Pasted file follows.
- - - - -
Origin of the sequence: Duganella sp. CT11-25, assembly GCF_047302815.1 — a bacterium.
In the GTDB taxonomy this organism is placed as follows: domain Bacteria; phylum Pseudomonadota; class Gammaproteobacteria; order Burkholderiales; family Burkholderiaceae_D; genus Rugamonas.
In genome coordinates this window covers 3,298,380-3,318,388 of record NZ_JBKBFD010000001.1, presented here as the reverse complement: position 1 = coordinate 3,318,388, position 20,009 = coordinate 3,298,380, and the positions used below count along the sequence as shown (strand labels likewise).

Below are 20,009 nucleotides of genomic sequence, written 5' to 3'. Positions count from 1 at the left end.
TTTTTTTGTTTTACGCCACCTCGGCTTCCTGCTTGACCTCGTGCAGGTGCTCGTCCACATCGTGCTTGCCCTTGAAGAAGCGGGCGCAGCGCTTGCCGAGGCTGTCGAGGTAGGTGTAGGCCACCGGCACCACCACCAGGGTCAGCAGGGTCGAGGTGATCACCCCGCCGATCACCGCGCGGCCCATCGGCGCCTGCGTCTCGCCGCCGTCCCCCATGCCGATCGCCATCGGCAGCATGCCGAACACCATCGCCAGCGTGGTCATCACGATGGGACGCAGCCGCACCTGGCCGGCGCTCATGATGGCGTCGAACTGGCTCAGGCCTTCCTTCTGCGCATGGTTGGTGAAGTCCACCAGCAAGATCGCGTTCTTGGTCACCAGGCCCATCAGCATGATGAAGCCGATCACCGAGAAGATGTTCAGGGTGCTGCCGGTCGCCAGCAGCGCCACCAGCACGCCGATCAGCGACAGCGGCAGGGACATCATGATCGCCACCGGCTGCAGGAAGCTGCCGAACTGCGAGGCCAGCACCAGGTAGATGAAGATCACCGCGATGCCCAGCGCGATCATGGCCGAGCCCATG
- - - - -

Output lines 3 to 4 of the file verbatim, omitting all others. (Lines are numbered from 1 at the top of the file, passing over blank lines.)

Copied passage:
In genome coordinates this window covers 3,298,380-3,318,388 of record NZ_JBKBFD010000001.1, presented here as the reverse complement: position 1 = coordinate 3,318,388, position 20,009 = coordinate 3,298,380, and the positions used below count along the sequence as shown (strand labels likewise).

Below are 20,009 nucleotides of genomic sequence, written 5' to 3'. Positions count from 1 at the left end.